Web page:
Fed Changes Hurt Mortgage Rates
Wednesday’s U.S. Fed meeting was bad for mortgage rates. Recent economic data had little impact. As a result, mortgage rates ended the week higher.
The Fed’s 25 basis point increase in the federal funds rate was no surprise. Investors were far more interested in the outlook for future rate hikes. At this meeting, Fed officials accelerated their expected pace of future rate hikes. The Fed cited faster progress in meeting their inflation and labor market targets to explain the change. In 2017 for example, the Fed now anticipates three rate hikes, up from two at the September meeting.
The faster pace was negative for mortgage rates, as it brings the Fed closer to beginning to reduce its investment in mortgage-backed securities. The Fed owns over $1.7 trillion of agency MBS, and it replaces what it pays off with new purchases. It currently buys approximately 25% of new MBS. The Fed’s statement says that it will continue to do so until “normalization of the level of the federal funds rate is well under way.” It is hard to know how the Fed will determine when rates have been “normalized,” but each increase in the federal funds rate gets them closer to that threshold.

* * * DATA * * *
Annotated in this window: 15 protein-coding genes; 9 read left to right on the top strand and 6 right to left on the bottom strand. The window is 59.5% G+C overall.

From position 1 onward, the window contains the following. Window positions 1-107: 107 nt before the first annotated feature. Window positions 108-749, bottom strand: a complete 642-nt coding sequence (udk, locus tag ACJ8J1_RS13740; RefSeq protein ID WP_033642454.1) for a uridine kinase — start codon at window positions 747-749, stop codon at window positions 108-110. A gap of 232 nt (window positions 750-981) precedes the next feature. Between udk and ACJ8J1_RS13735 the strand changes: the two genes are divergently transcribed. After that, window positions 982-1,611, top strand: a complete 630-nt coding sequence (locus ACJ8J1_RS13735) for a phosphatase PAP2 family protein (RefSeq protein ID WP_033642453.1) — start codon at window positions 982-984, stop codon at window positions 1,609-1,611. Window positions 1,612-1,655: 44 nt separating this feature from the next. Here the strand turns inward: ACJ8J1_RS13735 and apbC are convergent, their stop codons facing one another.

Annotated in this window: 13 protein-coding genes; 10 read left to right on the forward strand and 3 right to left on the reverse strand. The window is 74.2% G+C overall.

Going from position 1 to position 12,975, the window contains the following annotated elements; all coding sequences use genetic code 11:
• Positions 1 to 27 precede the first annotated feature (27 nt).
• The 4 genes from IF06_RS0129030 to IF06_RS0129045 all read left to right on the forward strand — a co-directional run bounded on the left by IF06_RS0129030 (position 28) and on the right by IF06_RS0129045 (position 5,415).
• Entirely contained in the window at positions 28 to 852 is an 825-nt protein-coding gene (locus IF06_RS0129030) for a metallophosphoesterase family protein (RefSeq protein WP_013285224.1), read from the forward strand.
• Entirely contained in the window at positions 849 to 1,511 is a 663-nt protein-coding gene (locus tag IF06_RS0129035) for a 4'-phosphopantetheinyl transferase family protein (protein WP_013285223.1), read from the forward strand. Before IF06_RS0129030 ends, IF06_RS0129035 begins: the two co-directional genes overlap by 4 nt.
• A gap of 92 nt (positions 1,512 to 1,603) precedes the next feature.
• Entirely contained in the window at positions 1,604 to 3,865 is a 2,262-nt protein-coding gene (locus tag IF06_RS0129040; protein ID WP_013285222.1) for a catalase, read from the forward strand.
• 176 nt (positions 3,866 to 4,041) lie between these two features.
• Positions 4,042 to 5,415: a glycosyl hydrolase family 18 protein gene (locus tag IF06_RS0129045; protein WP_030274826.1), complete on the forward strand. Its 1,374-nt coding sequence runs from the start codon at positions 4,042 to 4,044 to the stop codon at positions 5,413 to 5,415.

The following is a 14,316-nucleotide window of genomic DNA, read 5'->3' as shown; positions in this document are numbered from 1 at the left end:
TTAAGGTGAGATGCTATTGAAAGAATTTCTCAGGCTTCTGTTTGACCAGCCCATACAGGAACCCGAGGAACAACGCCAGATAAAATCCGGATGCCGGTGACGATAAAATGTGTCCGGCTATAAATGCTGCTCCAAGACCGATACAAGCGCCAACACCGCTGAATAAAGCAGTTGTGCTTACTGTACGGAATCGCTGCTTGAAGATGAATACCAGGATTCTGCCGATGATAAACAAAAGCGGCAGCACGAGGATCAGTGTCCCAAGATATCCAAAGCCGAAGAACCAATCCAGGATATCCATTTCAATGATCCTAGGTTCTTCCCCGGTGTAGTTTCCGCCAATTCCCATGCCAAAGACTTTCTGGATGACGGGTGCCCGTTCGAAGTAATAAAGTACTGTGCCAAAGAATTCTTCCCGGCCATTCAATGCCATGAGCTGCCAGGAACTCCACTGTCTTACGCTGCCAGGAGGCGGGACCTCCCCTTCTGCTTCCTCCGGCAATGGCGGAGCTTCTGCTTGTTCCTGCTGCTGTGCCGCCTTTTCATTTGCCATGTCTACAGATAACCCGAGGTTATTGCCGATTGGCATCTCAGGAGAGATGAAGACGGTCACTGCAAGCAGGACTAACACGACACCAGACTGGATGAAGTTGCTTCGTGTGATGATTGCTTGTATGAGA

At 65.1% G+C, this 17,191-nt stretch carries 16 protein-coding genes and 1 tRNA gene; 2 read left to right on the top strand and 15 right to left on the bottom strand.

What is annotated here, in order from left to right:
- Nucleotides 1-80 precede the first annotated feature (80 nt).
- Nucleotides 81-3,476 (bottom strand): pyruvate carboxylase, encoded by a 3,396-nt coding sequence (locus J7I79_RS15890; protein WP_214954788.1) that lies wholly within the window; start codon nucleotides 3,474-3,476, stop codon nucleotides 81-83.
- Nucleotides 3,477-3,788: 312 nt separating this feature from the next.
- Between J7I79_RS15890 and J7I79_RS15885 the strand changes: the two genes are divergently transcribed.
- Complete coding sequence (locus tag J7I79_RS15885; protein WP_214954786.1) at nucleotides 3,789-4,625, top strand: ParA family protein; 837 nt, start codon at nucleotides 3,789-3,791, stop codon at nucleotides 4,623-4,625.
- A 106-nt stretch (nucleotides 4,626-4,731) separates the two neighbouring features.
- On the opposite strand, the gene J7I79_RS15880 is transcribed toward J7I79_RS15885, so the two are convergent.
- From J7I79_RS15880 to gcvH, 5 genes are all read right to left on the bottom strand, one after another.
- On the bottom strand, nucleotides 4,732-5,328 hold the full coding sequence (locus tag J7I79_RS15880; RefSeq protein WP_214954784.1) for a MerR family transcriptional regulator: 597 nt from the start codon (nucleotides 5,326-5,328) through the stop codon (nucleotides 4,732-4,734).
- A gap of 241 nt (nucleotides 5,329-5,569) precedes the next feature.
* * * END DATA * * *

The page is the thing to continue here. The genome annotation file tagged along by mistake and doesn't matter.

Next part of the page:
The report on retail sales released on Wednesday came in below target. Retail sales in November rose just 0.1% from October, well below the consensus for an increase of 0.4%. In addition, October’s results were revised lower.
David is a seasoned real estate professional, specializing in residential sales, rentals and investment properties. David is a 15 year resident of the New Jersey Gold Coast, with the local knowledge n....
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